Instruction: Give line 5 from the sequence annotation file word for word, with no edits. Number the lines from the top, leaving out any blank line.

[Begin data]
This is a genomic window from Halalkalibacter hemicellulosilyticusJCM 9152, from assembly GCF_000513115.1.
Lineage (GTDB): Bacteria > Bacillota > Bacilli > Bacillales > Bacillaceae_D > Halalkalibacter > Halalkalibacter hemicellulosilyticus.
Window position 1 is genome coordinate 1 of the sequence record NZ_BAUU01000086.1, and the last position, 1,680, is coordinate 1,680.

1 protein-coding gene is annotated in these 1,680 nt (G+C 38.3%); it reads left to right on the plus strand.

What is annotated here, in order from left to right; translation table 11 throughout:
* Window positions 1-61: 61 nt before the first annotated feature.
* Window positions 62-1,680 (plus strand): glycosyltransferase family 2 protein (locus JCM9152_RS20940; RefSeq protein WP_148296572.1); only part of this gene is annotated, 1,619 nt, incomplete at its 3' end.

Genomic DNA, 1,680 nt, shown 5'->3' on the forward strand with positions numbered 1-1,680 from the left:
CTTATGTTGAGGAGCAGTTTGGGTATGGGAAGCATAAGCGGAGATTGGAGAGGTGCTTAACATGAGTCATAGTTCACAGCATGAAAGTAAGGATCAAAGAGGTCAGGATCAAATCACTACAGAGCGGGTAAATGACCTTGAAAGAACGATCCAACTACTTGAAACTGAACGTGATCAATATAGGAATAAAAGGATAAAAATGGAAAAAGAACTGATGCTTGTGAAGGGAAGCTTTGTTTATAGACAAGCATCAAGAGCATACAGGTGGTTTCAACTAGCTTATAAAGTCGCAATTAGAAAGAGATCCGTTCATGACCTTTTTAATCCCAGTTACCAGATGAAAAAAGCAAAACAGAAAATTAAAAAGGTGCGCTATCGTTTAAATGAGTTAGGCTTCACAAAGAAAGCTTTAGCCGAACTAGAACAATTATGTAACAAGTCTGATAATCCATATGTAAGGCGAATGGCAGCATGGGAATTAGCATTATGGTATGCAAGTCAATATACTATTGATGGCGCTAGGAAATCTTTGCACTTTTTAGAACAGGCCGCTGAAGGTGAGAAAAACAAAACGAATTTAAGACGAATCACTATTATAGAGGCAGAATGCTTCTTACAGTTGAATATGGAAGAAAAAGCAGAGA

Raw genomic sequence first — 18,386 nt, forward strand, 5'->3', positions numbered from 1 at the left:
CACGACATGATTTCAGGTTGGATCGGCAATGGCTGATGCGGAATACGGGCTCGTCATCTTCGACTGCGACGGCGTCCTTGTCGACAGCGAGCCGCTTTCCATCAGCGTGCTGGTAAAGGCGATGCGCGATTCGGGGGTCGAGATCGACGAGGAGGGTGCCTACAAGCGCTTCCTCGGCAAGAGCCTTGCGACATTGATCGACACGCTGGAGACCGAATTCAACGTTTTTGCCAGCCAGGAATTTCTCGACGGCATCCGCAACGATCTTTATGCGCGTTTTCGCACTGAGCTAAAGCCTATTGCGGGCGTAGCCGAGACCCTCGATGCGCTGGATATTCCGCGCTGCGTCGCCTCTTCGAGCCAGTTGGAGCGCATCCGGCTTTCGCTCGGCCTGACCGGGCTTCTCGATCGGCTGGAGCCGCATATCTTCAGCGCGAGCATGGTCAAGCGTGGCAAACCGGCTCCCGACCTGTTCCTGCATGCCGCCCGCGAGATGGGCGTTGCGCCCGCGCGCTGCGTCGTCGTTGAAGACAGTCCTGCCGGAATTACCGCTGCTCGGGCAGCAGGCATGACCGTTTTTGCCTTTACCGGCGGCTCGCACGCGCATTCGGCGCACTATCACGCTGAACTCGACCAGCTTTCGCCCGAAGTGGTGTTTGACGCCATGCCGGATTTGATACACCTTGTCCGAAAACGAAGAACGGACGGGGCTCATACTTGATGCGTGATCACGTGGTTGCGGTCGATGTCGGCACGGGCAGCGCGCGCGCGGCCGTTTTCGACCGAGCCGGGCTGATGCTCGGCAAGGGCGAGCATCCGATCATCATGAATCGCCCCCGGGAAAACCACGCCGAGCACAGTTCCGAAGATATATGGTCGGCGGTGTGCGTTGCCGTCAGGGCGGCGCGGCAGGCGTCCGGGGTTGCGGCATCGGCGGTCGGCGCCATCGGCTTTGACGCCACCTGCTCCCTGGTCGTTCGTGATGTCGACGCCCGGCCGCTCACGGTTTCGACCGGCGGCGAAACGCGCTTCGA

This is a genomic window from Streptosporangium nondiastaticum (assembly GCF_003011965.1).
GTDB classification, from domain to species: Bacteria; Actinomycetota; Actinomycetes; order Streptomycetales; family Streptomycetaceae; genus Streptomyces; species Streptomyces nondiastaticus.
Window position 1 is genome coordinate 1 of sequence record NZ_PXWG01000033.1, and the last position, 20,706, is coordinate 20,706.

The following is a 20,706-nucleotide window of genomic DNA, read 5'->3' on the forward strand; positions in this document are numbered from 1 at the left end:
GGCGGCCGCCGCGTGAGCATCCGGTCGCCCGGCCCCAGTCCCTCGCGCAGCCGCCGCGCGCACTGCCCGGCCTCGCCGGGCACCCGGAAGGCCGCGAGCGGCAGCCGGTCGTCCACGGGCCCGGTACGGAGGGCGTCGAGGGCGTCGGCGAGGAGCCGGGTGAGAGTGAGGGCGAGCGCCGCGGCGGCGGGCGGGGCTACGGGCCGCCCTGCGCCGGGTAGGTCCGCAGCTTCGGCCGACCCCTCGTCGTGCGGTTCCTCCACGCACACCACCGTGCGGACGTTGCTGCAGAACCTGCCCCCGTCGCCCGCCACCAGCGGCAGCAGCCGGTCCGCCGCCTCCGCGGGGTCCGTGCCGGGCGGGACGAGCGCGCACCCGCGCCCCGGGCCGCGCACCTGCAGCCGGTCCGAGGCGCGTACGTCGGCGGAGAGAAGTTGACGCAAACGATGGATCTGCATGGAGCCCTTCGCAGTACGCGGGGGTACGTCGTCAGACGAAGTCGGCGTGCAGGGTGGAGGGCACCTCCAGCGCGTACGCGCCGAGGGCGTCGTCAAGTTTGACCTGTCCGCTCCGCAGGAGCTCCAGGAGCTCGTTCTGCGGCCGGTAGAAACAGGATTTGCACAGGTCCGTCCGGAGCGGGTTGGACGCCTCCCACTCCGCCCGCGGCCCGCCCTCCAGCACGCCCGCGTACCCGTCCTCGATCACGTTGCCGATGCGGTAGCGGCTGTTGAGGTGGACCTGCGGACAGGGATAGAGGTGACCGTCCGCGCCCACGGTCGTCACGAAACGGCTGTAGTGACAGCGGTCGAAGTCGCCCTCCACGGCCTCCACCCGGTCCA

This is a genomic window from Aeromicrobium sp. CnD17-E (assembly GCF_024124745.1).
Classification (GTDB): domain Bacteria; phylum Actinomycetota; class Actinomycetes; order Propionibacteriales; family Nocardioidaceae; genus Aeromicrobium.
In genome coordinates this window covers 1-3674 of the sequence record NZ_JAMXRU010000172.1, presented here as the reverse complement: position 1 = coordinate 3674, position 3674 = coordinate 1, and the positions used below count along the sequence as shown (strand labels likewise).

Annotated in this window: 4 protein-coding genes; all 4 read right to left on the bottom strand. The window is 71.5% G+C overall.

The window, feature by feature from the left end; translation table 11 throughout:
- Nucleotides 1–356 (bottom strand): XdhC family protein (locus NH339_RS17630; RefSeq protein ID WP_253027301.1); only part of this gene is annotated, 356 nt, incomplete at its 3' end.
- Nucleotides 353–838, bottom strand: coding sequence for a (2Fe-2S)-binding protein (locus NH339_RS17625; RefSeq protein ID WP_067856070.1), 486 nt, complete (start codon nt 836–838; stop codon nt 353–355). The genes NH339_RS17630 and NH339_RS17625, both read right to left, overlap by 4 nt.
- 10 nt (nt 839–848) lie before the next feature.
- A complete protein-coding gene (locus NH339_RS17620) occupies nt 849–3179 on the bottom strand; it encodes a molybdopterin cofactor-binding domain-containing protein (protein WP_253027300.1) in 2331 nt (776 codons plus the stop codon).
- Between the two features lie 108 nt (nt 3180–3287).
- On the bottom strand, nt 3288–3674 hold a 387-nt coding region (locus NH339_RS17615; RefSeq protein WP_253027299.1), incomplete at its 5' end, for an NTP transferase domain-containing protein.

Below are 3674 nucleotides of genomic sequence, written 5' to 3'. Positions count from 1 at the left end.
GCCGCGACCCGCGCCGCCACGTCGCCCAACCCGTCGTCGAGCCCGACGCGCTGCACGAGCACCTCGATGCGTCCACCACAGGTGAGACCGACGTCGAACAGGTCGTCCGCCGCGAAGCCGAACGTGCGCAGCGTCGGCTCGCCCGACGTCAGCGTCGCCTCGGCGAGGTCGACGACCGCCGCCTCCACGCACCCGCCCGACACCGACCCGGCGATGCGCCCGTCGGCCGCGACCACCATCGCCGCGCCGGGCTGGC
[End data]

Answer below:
What is annotated here, in order from left to right; translation table 11 throughout: